“The soul never thinks without a mental image.”

Aristotle 344 BC

Hi guys! It’s Paul here for a change.

With mock exam results season in full flow or on the very near horizon, the gaps in knowledge are being laid bare. More often than not, these results will be the catalyst for action by students and their teachers alike. A lot of students will have worked very hard for these mocks and still be disappointed. This will beg the question as to whether their revision has been as effective as it could be. Today we are looking at one of the many types of revision, but one that science says should work for the majority of students.

At the ParentGuidetoGCSE headquarters, we’ve been incredibly impressed by the work of Elaine Colliar on mind mapping. She is a protégée of the man who brought us mind maps, Tony Buzan. Type either name into Google (other search engines are available!) and you will be inundated with information on both of them. You’ll also be able to see a selection of mindmaps they have created. Elaine rightfully boasts that the students she works with more often than not get top grades. We have investigated further to provide you with the key facts/rules behind mind maps.

There is a good chance that your teen has created basic mind maps before in lessons. There are also a load of websites out there that allow students to combine their obsession with computers and technology with learning. Popplet.com and mindmapfree.com are my favourites . . BUT . . the experts say (and much like parents, they are ALWAYS right) using a pen and paper is the absolute best way to create a far stronger memory trace than the electronic equivalent. The way mind mapping works is based on sound science. All long term memories are essentially pictures in your head. I struggle to forget the time I had the chance to slot a match winning penalty in the last minute of a school rugby fixture . . . I missed the ball, kicked the ground HARD, pulled my groin badly and ended up being carried off the field. The images (and shame) are seared into my memory. We all have memories, good and bad . . . and all are pictures in our heads.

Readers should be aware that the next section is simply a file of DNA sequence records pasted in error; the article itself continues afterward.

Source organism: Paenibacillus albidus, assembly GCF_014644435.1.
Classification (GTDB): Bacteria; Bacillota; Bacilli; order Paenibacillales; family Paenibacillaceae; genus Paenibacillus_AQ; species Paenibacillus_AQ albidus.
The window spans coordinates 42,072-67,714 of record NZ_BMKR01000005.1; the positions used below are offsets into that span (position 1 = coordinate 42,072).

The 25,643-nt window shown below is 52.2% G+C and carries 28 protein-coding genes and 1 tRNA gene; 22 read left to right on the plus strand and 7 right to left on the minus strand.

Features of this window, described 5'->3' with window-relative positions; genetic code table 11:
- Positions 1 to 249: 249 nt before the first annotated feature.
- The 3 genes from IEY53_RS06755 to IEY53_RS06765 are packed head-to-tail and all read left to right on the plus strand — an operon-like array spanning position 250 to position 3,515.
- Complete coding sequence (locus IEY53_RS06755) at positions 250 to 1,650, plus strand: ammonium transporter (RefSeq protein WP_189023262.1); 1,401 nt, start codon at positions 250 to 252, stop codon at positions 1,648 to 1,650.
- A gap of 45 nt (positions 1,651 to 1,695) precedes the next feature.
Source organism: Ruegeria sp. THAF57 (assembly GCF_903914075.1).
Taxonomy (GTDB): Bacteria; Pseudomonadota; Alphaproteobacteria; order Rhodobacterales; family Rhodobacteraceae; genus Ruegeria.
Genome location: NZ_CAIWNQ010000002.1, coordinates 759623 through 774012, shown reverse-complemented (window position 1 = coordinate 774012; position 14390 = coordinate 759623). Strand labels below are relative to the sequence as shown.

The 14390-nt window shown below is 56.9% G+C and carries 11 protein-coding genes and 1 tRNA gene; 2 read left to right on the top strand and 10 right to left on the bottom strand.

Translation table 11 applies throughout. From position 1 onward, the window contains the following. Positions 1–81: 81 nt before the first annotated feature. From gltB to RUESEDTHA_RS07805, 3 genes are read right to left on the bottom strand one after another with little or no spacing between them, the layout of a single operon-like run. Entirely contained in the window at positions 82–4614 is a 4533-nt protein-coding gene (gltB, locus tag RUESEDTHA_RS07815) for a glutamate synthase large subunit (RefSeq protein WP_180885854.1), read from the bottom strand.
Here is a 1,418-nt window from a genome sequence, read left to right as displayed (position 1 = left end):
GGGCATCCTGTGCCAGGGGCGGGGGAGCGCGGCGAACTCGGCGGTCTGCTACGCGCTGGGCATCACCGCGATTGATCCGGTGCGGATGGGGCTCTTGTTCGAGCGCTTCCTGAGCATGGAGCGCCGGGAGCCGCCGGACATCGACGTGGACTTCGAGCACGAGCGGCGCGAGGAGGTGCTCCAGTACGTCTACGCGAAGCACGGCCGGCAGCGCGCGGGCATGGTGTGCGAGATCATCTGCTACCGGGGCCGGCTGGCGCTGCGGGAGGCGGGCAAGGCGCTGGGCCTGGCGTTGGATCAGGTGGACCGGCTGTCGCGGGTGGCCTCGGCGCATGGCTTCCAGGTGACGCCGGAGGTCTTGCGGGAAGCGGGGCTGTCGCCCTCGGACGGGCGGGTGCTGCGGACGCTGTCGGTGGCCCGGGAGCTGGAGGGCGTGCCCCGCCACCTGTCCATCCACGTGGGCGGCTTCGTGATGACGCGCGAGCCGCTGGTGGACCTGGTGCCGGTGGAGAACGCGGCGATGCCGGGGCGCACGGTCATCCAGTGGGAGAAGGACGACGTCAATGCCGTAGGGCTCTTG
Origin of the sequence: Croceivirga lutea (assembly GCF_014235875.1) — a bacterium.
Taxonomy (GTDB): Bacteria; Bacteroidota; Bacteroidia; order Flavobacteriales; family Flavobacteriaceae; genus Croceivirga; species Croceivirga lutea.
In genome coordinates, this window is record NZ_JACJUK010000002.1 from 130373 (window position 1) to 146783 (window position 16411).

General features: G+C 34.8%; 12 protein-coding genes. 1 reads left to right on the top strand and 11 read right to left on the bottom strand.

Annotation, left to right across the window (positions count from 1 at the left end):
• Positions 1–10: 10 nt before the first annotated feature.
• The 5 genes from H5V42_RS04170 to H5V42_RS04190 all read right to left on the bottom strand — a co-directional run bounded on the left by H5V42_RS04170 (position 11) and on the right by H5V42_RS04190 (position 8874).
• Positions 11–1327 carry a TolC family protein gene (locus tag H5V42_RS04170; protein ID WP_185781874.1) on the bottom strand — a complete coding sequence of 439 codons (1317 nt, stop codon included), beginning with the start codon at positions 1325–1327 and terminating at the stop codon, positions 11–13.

There is a lot of research around the way the human brain transfers information from short term memory to long term memory. Essentially, the rules of mindmapping for memory are:

  1. Create a mindmap of the topic being revised.
  2. Review it 10 minutes after finishing it.
  3. Review it 24 hours later.
  4. Review after a week.
  5. Review it after a month.
  6. Review it after 3 months.

These steps will allow you to learn, remember, and most importantly, recall the key information. Date the map and then it’ll be clear to you when the review need doing. It’s always best to make a note on a revision diary when each map needs to be revisited.

Looking at some of the mind maps that Elaine has created might make your teen think they can’t be that creative and/or their drawing skills aren’t good enough. So long as the map is graphical (bad pictures will also be remembered!), colourful, and all on one sheet of paper then this opens up the opportunity to use the 6 rules above to commit the topic to the long term memory. Elaine Colliar suggests that being able to draw smiley face, sad face, love heart and a cross are the basic ingredients required.

See the link here to a basic guide to mindmapping. Elaine Colliar does also have an e-book that can be downloaded if you want to explore this further.

The advice on pens is important. A good set of fine tip colour pens will help to build the maps more easily. Each ‘branch’ should be a different colour.

There is a strong possibility that the first map created the way shown in the video will not look great. (There is a cast iron guarantee that they will get better quickly!)

Here are some great examples of mindmaps – check out how much information you can store in one!